|Novartis Patient Assistance NOW, EPASS Prescription and Reimbursement
||Affinitor, Exjade, Gleevec, Sandostatin LAR Depot,
|First Resource, Pfizer Pfriends
||Aromasin, Camptosar, Ellence, Emcyt, Idamycin, Neumega, Sutent, Torisel, Xalkori, Zinecard
||Sanofi Patient Assistance Programs
||Eligard, Elitek, Eloxatin, Taxotere
Until there is an efficient method for providing complete health care coverage for all patients, it will be important for members of the health care team to be aware of patient access to medications through these programs. The first step to providing uninsured patients with the optimal therapy is to match the PAP with the patient’s current financial and insurance situation. Enrolling patients in these programs can be time-consuming because of wide variations in eligibility requirements. Depending on the source of funding for the PAP, eligibility criteria for specific medications are established by either the manufacturer or charitable organizations.
The process of enrolling patients may include the completion of application forms, reporting of a patient’s health insurance coverage, assets, salary, liabilities, Social Security benefits, and proof of income such as federal tax returns or W-2 forms. Once the enrollment paperwork is completed and submitted to the PAPs, the turnaround time will vary. In some cases, it can be as quick as the same day, but most programs take from 5 business days to 6 weeks to process and receive medications. The downside of many of these programs is that the application process can be rather nebulous. Furthermore, as health care costs rise and these programs increase in number, it is likely that navigation of program loopholes will become more difficult, especially because a uniform application process does not exist.
In some cases, application to a PAP can be initiated by the patient; however, action by the prescribing physician or the health care team is required to complete the application. While oncology practices would undoubtedly jump at the chance to provide the necessary therapy to their patients at a reduced and affordable cost, most have not yet created a systematic, organized approach to identifying the PAP that will provide the most assistance to each patient. Some oncology practices that have taken this step have identified a point person in the pharmacy department or have outsourced this role to a PAP manager to streamline the process. In many community oncology offices, a nurse has been assigned the responsibility of assisting patients with PAPs. In other cases, PAPs may be delegated to companies, such as McKesson and Cardinal, that run the program for a percentage of the reimbursed amount. Whatever the approach, heightened awareness of such programs is crucial for the optimal provision of treatment in the face of ever-rising health costs.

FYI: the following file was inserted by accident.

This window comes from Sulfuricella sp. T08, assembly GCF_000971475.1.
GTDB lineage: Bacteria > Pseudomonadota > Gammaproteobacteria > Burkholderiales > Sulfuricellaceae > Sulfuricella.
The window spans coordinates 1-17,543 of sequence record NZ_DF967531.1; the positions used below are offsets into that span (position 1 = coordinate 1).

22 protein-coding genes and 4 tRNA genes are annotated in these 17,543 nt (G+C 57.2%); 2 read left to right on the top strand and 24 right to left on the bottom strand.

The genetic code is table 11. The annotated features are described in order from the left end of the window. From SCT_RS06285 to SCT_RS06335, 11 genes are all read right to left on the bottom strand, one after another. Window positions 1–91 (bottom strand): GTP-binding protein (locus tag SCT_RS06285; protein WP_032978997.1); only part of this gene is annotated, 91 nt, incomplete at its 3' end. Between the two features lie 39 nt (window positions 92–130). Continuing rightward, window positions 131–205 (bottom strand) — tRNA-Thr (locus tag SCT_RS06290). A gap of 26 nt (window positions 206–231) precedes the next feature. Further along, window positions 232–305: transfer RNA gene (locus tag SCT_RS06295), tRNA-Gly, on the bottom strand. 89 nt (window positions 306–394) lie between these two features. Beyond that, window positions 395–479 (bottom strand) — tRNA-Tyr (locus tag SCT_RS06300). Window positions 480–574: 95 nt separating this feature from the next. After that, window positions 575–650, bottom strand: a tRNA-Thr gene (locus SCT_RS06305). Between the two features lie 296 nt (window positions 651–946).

As drug development increasingly shifts to targeted therapies, response rates will continue to improve; but at the same time, health care costs will rise. The effect of current health care reform on the individual patient remains to be seen. It seems reasonable to assume that widespread and affordable access to vital drugs will not be secured by government agencies in the near future. It will remain the responsibility of the health care team to ensure that patients have access to the drugs they need for optimal treatment. PAPs can be a valuable tool to facilitate that access.
- Kaiser Family Foundation. Family health premiums rise 3 percent to $13,770 in 2010, but workers’ share jumps 14 percent as firms shift cost burden. http://www.kff.org/insurance/090210nr.cfm. Accessed November 15, 2011.
- The costly war on cancer. New cancer drugs are technically impressive. But must they cost so much? The Economist. http://www.economist.com/node/18743951?story_id=18743951. Accessed November 15, 2011.
- Medco R&D Directions. 2010 Drug Trend Report. http://www.drugtrend.com/art/drug_trend/pdf/DT_Report_2010.pdf. Accessed November 28, 2011.
- US Government Accountability Office. Report to Congressional Requesters. Brand-name prescription drug pricing.
Lack of therapeutically equivalent drugs and limited competition may contribute to extraordinary price increases.
Accessed November 28, 2011.
- US Department of Labor. Bureau of Labor Statistics. Consumer Price Index All Urban Consumers U.S. City Average, All Items 1982-84=100. ftp://ftp.bls.gov/pub/special.requests/cpi/cpiai.txt. Accessed November 28, 2011.